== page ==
Like us and follow us

Can You Dig It on FacebookCan You Dig It on Twitter

Where have we been?

Our ambition is to tour Can You Dig It? to every county in the UK.

Spud you like

Like Dan I feel at home in my new temporary abode, which belongs to a kindred spirit, judging by this poster in the kitchen. My top three Scottish seed potatoes are the Pentland Hawk, the Epicure and the Ulster Chieftain (although isn’t Ulster in Ireland?). Unlike Dan, who has been spying on his neighours, I have actually met and spoken to several of mine including a nice lady who grows cabbages in her back garden.

I am pleased to note there is a compost bin for me to use. My flat is not far from the splendid Royal Botanic Garden Edinburgh where Dan and I are meeting tomorrow morning to sort out all sorts of things and generally get this show on the road, or rather in the garden.

4 comments to Spud you like

  • helen

    Jo has been growing Pentland Javelin potatoes on her allotment according to a source close to the potato-growing singer. Are they on the poster?

  • Jo

    Yes. The Pentland Javelin is in the top row in the middle. I am not exactly sure what is Scottish about these Scottish seed potatoes seeing as you can get them in England and elsewhere. My Pentland Javelins are mighty fine and very big. So big it is difficult to unearth them up without accidentally spearing them with the fork as they take up so much space underground. However, Pentland Hawk = funnier.

  • Robert

    Just happened across your site and thought that, even though you may be back in London, you may like to know about Borders Oganic Gardeners Potato Day, to be held on Sunday March 2nd 2012 in Kelso – we hope to have around 140 varieties of seed potato, 40 or so being organically produced and which are sold individually. These include Pentland Javelin, Pentland Hawk and Epicure but sadly not Ulster Cheiftan, which isn’t currently available from our suppliers. However we will have Ulster Classic, Prince and Sceptre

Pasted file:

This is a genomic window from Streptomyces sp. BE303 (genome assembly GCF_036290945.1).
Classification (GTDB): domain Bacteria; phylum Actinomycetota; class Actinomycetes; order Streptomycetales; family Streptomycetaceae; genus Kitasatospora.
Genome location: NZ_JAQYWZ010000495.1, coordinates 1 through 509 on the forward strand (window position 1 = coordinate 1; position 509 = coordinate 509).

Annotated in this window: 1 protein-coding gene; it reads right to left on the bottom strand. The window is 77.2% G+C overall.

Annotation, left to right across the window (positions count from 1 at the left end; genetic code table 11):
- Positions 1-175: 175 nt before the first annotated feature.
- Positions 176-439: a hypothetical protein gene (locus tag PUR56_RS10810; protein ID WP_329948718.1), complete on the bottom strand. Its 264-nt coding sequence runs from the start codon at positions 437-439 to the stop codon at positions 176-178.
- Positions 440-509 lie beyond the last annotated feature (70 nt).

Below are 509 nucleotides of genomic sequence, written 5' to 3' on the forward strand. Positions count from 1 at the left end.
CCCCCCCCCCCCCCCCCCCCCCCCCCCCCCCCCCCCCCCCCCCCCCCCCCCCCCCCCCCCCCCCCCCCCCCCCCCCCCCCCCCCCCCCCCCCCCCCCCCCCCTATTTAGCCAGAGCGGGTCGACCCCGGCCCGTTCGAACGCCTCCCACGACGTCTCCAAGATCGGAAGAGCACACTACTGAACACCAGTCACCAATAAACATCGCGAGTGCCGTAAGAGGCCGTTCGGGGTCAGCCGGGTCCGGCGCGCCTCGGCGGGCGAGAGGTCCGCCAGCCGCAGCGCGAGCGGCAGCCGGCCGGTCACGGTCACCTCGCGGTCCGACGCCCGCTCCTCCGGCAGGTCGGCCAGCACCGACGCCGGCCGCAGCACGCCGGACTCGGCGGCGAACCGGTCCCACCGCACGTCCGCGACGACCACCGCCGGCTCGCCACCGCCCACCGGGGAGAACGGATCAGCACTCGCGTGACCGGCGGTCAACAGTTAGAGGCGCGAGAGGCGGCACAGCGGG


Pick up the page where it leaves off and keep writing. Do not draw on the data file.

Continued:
Incidently, ‘scottishness’ has two conartations when it comes to potatoes; it can refer to where they were bred [Pentland varieites were bred at the Pentlandfield laboratories near Edinburgh] or where they are grown, Scotland being a world leader in the growing of seed potatoes. In the south of England, you will find a number of varieities that are imported from Europe and may notice that seed catalogues list some not to be sold in Scotland. This is to protect the bio-security of the seed potato growing areas, principally from a disease called brown ring rot that is common in Europe. To support this, we sell only UK grown potatoes, and almost all are grown in Scotland.

  • jo

    Hi Robert – thanks for your explanation of the “Scottishness” or otherwise of seed potatoes. We have learned something! The Borders Organic Gardeners’ Potato Day sounds brilliant!

Leave a Reply to jo Cancel reply

You can use these HTML tags

<a href="" title=""> <abbr title=""> <acronym title=""> <b> <blockquote cite=""> <cite> <code> <del datetime=""> <em> <i> <q cite=""> <s> <strike> <strong>